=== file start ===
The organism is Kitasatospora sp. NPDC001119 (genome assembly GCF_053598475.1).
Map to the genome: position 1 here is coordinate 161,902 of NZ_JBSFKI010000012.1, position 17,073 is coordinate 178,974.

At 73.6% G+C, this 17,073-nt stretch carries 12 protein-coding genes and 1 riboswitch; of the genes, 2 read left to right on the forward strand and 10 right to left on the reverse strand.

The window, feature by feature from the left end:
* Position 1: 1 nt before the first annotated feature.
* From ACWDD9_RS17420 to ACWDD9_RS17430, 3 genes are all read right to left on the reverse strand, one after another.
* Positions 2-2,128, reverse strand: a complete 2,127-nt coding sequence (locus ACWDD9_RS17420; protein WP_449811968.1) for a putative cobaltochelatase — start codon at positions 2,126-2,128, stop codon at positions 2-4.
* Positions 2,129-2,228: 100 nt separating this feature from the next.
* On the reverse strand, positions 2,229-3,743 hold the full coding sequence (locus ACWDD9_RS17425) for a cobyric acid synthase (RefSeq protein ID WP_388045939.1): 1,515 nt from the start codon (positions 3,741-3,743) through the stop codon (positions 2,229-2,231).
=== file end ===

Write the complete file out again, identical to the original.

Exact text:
The organism is Kitasatospora sp. NPDC001119 (genome assembly GCF_053598475.1).
Map to the genome: position 1 here is coordinate 161,902 of NZ_JBSFKI010000012.1, position 17,073 is coordinate 178,974.

At 73.6% G+C, this 17,073-nt stretch carries 12 protein-coding genes and 1 riboswitch; of the genes, 2 read left to right on the forward strand and 10 right to left on the reverse strand.

The window, feature by feature from the left end:
* Position 1: 1 nt before the first annotated feature.
* From ACWDD9_RS17420 to ACWDD9_RS17430, 3 genes are all read right to left on the reverse strand, one after another.
* Positions 2-2,128, reverse strand: a complete 2,127-nt coding sequence (locus ACWDD9_RS17420; protein WP_449811968.1) for a putative cobaltochelatase — start codon at positions 2,126-2,128, stop codon at positions 2-4.
* Positions 2,129-2,228: 100 nt separating this feature from the next.
* On the reverse strand, positions 2,229-3,743 hold the full coding sequence (locus ACWDD9_RS17425) for a cobyric acid synthase (RefSeq protein ID WP_388045939.1): 1,515 nt from the start codon (positions 3,741-3,743) through the stop codon (positions 2,229-2,231).